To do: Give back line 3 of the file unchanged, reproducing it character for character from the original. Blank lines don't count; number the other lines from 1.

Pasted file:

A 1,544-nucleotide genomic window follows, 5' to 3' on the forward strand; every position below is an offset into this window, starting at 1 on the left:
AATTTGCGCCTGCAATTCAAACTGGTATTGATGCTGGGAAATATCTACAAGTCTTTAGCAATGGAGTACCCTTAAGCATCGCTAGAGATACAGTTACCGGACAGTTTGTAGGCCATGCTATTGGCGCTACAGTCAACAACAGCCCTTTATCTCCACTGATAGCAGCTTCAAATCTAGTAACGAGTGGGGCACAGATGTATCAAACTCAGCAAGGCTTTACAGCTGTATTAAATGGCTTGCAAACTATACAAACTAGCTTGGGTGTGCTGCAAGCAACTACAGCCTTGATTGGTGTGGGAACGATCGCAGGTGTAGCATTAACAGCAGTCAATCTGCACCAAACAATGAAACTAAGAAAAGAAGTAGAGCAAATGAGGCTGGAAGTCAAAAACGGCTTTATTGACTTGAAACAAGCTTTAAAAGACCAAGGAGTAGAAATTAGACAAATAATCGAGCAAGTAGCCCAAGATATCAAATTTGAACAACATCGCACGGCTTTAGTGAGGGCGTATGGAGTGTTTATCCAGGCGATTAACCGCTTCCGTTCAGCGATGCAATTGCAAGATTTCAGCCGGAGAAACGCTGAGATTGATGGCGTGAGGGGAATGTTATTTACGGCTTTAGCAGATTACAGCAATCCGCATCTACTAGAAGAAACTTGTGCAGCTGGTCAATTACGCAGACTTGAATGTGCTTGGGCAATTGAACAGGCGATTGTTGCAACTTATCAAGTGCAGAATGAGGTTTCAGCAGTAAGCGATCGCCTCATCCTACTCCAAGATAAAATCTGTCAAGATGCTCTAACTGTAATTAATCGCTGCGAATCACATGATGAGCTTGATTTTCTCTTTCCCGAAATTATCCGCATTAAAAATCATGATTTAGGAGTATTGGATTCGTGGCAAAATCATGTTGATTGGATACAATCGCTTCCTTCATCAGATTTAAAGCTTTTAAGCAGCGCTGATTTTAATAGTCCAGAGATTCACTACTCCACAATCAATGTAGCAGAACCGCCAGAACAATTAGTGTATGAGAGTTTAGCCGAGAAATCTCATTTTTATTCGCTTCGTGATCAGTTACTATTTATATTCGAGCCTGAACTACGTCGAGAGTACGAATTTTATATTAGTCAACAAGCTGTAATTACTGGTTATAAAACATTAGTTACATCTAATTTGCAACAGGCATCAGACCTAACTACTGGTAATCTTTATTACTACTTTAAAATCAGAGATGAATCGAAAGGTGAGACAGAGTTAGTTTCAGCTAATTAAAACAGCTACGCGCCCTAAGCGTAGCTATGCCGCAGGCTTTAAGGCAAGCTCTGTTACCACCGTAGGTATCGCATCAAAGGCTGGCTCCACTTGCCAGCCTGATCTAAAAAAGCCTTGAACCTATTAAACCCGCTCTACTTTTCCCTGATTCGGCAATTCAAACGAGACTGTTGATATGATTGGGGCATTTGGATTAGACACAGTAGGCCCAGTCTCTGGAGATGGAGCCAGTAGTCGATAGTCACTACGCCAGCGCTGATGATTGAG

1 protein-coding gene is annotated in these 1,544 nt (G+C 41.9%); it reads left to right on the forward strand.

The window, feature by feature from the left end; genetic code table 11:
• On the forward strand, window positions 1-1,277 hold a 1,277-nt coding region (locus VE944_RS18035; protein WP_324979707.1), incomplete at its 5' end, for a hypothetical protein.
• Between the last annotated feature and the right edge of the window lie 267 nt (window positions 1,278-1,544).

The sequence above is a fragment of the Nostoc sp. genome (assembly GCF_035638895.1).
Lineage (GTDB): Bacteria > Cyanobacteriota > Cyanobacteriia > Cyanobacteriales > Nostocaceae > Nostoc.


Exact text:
1 protein-coding gene is annotated in these 1,544 nt (G+C 41.9%); it reads left to right on the forward strand.